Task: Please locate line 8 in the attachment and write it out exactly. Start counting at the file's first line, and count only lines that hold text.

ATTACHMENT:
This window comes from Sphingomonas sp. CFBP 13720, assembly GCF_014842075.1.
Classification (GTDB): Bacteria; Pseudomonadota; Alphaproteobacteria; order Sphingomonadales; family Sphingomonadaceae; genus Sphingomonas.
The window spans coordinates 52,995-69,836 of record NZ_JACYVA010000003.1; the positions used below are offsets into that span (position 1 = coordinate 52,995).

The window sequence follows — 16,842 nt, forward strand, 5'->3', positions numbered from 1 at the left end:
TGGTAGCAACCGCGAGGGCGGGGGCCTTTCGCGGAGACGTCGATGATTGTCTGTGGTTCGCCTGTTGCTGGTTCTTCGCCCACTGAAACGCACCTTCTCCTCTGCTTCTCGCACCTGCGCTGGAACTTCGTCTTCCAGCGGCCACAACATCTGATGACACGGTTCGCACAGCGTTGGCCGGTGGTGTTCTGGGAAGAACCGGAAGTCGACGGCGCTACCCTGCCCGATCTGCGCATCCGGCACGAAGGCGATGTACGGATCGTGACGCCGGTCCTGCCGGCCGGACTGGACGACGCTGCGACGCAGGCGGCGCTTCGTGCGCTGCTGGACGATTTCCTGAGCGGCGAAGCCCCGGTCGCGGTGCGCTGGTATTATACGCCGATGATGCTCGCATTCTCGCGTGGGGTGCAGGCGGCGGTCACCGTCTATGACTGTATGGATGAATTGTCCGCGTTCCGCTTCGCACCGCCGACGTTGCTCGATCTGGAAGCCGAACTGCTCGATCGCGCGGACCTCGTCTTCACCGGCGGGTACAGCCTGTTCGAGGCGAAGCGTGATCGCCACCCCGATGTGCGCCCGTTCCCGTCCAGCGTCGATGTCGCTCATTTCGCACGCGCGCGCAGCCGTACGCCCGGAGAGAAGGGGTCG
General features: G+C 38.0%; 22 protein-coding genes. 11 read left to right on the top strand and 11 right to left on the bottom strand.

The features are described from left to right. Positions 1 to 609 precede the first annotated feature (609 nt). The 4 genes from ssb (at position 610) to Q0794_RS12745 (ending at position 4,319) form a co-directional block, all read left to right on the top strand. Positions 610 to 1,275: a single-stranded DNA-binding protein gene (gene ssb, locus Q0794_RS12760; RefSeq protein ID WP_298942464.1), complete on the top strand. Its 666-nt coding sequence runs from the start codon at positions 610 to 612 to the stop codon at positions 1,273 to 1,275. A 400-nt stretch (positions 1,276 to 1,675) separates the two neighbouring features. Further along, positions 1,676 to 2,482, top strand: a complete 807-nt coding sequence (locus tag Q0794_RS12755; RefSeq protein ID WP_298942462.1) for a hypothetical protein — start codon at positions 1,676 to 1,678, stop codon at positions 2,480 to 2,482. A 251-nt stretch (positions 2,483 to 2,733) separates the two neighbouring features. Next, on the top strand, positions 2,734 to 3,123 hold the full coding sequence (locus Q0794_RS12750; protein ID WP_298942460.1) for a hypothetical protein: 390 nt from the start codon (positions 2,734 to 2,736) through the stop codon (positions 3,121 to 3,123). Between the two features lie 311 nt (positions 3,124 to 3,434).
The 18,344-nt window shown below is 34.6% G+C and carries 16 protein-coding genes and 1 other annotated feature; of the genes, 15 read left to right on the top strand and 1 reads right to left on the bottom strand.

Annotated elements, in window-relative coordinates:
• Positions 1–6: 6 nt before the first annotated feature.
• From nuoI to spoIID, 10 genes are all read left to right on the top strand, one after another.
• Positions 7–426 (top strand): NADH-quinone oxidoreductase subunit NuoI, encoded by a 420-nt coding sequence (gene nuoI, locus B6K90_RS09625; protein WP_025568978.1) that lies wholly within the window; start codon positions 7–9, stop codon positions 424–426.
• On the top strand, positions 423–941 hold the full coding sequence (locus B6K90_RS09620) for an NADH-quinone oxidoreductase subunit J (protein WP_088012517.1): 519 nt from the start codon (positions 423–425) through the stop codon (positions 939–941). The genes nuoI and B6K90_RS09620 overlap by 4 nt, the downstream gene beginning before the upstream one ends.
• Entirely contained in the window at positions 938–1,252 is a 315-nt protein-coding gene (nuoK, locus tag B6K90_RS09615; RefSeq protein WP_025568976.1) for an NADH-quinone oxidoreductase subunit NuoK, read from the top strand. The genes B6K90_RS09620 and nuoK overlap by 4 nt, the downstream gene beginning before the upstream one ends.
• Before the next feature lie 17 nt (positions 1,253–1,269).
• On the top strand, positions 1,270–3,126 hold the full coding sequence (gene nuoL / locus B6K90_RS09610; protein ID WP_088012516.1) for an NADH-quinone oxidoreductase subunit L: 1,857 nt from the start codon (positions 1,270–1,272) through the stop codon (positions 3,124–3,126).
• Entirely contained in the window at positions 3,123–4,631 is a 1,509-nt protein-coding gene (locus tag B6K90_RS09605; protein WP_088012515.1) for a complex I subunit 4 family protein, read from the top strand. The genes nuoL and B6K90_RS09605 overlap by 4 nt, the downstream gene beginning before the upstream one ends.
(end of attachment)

The 18,344-nt window shown below is 34.6% G+C and carries 16 protein-coding genes and 1 other annotated feature; of the genes, 15 read left to right on the top strand and 1 reads right to left on the bottom strand.